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‘Dune: Part Two’ Stuns With Haunting Visual Effects

Director Denis Villeneuve’s immersive and photo-realistic cinematography is an astounding achievement but also foreboding for the art form.

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Denis Villeneuve’s “Dune” saga is arguably the best use of special effects ever accomplished on the big screen. Especially after 10 years of lackluster “Star Wars” films and Marvel’s endless CGI, “Dune” is a breath of fresh air. But it also creates some complicated problems for film and is a disturbing portent for the future of Western entertainment.

“Dune” and “Dune: Part Two” are so immersive and photo-realistic that it is difficult to ascertain what is real and what are special effects in each shot. Much of this is because Villeneuve shoots real things as much as possible and because the world of “Dune” isn’t populated by endless weird aliens like “Star Wars,” making it often possible to realize this fictional world with relatively little special effects.

He chose Jordan to be their real-world desert because of its unique mixture of massive rock formations juxtaposed with sand dunes. Not only does Jordan actually look like the planet Arrakis, but it feels alien because it was shot in a location that is alien to most viewers.

“Dune” is a sci-fi saga set in a distant future completely different from our own. This world is not just alien but somewhat fantastical, populated with hundred-meter sandworms and helicopters with wings like dragonflies. The main contributing factor to this alien quality is the seamless reality the viewer is presented with on the screen.

When you sit in a theater and experience “Dune,” you feel like everything you’re watching is actually happening. Nothing looks like a miniature; nothing looks CGI. And the most bizarre part is this film seems it will never become visually dated. All films eventually resemble the eras they were made in. Dune will eventually look like it was produced in the 2020s, but it will never look fake, the reality will always be there on screen.

This remarkable achievement has been compared to “The Lord of the Rings” trilogy at the turn of the century. And in some ways it is. They’re both adaptations of infamously unadaptable books in fantasy genres. Both had previous adaptations that ultimately failed, and both outshined the “Star Wars” films of their era because they were not reliant on CGI but instead went on location, showcasing places that hadn’t been put on film before. New Zealand is part of the film industry now, but it wasn’t before the “LOTR” trilogy filmed in their untouched wilderness and mountain ranges.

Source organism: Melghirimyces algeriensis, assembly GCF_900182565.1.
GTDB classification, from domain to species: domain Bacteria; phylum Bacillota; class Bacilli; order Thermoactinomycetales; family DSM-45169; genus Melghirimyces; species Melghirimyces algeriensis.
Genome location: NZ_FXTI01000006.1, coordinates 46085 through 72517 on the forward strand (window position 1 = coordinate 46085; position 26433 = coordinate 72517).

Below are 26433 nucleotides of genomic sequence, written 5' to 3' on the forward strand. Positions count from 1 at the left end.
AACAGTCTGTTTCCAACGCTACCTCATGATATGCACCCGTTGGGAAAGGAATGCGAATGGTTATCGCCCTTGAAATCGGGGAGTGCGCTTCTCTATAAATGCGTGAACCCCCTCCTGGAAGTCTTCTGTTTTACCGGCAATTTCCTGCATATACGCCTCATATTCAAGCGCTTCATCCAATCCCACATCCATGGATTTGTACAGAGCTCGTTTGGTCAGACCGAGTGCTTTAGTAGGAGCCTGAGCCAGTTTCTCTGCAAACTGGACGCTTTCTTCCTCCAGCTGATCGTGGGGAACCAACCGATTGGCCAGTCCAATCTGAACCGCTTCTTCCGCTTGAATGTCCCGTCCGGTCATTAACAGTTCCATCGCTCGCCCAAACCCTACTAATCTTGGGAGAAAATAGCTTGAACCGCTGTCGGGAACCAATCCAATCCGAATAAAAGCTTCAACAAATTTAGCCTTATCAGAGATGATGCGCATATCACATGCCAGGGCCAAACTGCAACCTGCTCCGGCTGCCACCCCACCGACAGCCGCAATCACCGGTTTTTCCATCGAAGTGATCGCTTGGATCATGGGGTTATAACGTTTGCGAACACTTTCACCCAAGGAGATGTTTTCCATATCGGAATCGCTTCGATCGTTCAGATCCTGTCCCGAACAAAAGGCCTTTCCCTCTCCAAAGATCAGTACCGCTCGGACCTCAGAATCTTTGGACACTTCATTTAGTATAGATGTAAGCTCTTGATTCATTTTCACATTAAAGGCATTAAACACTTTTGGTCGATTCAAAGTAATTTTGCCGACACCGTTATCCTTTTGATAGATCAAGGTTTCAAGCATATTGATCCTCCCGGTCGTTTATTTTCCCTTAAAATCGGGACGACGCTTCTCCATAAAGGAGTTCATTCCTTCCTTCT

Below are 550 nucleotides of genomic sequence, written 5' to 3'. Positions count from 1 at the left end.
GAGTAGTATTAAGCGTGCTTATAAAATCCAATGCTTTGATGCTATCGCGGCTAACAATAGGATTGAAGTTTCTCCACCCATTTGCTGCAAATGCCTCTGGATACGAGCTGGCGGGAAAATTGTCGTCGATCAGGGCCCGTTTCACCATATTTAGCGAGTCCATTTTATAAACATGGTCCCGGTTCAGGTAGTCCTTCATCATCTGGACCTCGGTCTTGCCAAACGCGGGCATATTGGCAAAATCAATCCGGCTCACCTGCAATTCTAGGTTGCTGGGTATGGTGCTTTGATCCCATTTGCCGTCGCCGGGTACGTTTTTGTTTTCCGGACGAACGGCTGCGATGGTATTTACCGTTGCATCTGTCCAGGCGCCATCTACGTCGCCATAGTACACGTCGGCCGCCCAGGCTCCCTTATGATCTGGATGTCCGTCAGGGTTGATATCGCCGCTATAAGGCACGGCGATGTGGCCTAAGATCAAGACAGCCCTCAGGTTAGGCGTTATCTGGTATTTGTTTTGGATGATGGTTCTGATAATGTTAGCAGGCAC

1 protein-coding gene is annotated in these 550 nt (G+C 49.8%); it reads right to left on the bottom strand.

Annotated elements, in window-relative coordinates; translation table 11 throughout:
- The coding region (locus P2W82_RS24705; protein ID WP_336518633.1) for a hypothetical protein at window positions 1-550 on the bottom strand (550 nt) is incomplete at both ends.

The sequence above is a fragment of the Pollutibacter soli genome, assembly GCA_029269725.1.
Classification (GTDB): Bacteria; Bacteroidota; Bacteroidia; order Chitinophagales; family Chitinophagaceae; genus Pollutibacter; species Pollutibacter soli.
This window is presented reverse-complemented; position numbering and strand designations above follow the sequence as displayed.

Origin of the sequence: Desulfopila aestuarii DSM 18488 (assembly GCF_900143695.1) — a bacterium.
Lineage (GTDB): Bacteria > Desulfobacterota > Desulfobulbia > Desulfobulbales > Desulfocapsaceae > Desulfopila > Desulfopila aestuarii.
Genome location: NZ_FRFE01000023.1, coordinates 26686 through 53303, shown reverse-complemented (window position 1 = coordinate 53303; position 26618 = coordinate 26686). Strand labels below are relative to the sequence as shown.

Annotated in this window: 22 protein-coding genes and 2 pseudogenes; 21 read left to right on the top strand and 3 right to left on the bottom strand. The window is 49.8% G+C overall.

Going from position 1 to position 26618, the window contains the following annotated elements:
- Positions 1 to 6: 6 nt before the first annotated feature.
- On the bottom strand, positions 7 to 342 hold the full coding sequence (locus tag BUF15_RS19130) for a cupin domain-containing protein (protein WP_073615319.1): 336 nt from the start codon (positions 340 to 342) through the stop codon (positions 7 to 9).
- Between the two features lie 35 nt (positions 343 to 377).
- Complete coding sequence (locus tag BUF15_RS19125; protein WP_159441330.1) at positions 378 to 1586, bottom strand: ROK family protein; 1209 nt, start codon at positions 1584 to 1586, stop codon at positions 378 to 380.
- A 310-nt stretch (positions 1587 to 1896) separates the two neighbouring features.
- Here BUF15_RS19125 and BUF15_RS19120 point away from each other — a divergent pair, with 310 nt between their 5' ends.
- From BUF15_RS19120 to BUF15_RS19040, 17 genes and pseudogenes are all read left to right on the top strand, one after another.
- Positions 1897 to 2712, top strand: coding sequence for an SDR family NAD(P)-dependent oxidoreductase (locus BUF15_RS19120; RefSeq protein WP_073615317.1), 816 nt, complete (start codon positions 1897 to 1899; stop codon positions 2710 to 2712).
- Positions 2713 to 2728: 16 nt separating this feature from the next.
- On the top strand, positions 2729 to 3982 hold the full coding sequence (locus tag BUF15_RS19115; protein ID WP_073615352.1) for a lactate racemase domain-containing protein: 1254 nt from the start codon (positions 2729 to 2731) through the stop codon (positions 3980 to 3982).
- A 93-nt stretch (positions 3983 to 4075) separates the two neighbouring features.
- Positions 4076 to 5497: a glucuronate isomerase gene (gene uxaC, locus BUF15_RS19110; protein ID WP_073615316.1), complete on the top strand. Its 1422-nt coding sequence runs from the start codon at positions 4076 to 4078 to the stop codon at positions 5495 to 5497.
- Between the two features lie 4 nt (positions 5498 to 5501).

“The Lord of the Rings” Director Peter Jackson preferred to use whatever special effects method was best to get the shot, and maybe most importantly whatever combination of effects technology would get the best result. He was inspired by 1933’s “King Kong,” which relied on multiple combinations of techniques.

But as fantastic as “LOTR” looked, and still looks, it was often not photo-realistic. There were key effects in those films that simply did not look real even at the time. This is partially because of the nature of what was being depicted such as trolls and giant eagles — things viewers know don’t exist and have limited frame of reference for what they should look like. Even the worst effects were always done with the utmost expertise, so there’s no critiquing the technique, but ultimately the audience could often tell how certain shots were accomplished. Of course, the best shots are ones where you don’t notice the effect because it’s so subtle. But many other visuals became dated quickly as the tools used to realize Middle Earth became replicated and disseminated.

Now the question is, will other filmmakers be able to make cinematic art as impressive as Villeneuve has here? The “Dune” films blow away the comic book films of the last decade that became increasingly muddled CGI orgies. We now live in a world where AI can create an image of Morgan Freeman that is indistinguishable from the real thing, in both sound and appearance. Amateurs have used deepfake technology to improve the special effects work in “Rogue One” from just a few years ago. Something is disturbing about what Villeneuve has accomplished. The bar is now so high that it’s unclear who might even be able to reach it.

Maybe James Cameron, if he’d stop telling silly bloated films about blue people with tails, or maybe Christopher Nolan. Hopefully, it will inspire new filmmakers still unknown to us, but in this age of mediocrity, seeing a pinnacle like this is both cause for celebration and fear for the art form.

We must also consider the potential sinister uses for such a powerful art form. Could someone with bad intentions pervert these types of special effects for documentary purposes? Or for creating propaganda or fake evidence in a trial? “Dune” isn’t just telling a fictional story about the future. In some sense it is the future. For now, it’s good entertainment.


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